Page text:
• A French soldier shot and wounded a man armed with a machete and carrying two bags on his back on Friday as he tried to enter the Paris Louvre museum in what the government said appeared to have been a terrorist attack. The man shouted Allahu Akbar (God is greatest) and rushed at police and soldiers before being shot near the museum's shopping mall, police said, adding a second person had also been detained after acting suspiciously. The attacker was alive but seriously wounded, the head of Paris police Michel Cadot told reporters at the scene, adding the bags he had been carrying contained no explosives.
  • Warships shelled suspected al Qaeda strongholds in a mountainous region of southern Yemen on Thursday, government officials said. The officials said they believed U.S. forces carried out the operation, though Pentagon spokesman Captain Jeff Davis quickly denied any U.S. involvement. The strikes come less than a week after a covert U.S. Navy SEAL raid, also in Yemen's south, the first ordered by U.S. President Donald Trump as commander in chief.
  • The U.N. envoy for Iraq says military operations to liberate Iraq from the Islamic State extremist group will be coming to an end "in the rather short foreseeable future." Jan Kubis told the U.N. Security Council Thursday that "the days of the so-called ISIL are counted." He said progress and the government's successful campaign to retake the eastern part of Mosul "should not conceal that fighting has been and will be a massive challenge, in particular inside the old city in western Mosul."
  • U.S. President Donald Trump is poised to impose new sanctions on multiple Iranian entities, seeking to ratchet up pressure on Tehran while crafting a broader strategy to counter what he sees as its destabilizing behavior, people familiar with the matter said on Thursday. The new sanctions, which are being taken under existing executive orders covering terrorism and weapons of mass destruction, may mark the opening shot in a more aggressive policy against Iran that Trump promised during the 2016 presidential campaign.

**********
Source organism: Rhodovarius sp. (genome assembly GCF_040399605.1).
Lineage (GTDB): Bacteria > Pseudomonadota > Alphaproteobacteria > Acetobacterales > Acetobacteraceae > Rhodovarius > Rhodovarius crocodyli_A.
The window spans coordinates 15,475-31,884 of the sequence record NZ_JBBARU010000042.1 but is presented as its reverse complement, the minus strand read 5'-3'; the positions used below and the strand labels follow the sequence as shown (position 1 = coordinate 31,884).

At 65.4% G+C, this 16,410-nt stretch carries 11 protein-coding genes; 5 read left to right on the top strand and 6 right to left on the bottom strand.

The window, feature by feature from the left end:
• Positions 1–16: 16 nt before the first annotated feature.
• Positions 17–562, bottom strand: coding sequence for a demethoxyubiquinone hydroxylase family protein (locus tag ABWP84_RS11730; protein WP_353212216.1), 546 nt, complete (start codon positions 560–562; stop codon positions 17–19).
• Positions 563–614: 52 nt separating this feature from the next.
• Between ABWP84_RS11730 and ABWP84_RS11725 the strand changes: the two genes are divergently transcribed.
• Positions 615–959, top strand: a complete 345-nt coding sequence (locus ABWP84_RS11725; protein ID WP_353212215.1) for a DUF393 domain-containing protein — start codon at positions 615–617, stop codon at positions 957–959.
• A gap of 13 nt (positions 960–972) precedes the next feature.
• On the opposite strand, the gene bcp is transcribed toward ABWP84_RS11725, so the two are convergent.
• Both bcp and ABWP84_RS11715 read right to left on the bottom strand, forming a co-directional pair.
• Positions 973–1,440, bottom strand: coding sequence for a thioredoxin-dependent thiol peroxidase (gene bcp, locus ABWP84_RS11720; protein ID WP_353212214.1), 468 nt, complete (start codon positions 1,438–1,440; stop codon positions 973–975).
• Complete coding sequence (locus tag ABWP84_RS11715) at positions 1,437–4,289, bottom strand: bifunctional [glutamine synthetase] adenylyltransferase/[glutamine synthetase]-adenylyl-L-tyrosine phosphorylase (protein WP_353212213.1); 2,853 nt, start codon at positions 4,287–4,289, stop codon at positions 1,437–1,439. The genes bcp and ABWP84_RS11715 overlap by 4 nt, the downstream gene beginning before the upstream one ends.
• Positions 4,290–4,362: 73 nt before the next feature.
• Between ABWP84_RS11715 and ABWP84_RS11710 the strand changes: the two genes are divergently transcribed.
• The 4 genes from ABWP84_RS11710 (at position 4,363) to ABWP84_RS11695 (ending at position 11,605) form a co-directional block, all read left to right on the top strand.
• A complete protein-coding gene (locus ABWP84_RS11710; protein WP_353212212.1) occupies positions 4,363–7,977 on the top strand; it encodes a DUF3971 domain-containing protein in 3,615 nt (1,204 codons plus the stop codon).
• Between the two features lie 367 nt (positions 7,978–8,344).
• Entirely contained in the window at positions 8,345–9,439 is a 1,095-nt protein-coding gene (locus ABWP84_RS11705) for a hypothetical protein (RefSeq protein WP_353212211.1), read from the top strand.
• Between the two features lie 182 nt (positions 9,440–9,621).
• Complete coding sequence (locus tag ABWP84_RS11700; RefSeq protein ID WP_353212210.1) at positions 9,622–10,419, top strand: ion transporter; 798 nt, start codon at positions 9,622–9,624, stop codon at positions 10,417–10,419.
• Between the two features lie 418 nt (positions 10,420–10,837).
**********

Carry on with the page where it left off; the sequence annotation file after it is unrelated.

• Faced with a diminishing number of fighters, ISIS is relying on retrofitted commercial drones to guide suicide car bombers to their targets and to launch small-scale airstrikes on Iraqi forces. The extremist group is spending freely on drone technology as it faces pressure from coalition forces, hacking store-bought machines, applying rigorous testing protocols and mimicking tactics used by U.S. unmanned aircraft. In all, a half-dozen storehouses ISIS used to make and modify drones have been found recently in Mosul, Iraqi military officials said.
  • Jamaat-ul-Ahrar, a powerful faction of the Movement of the Taliban in Pakistan (TTP), has released a video detailing a training camp somewhere in Pakistan’s northwest tribal frontier. The video also highlighted the training of suicide bombers and an assault on a Pakistani military base that took place last November.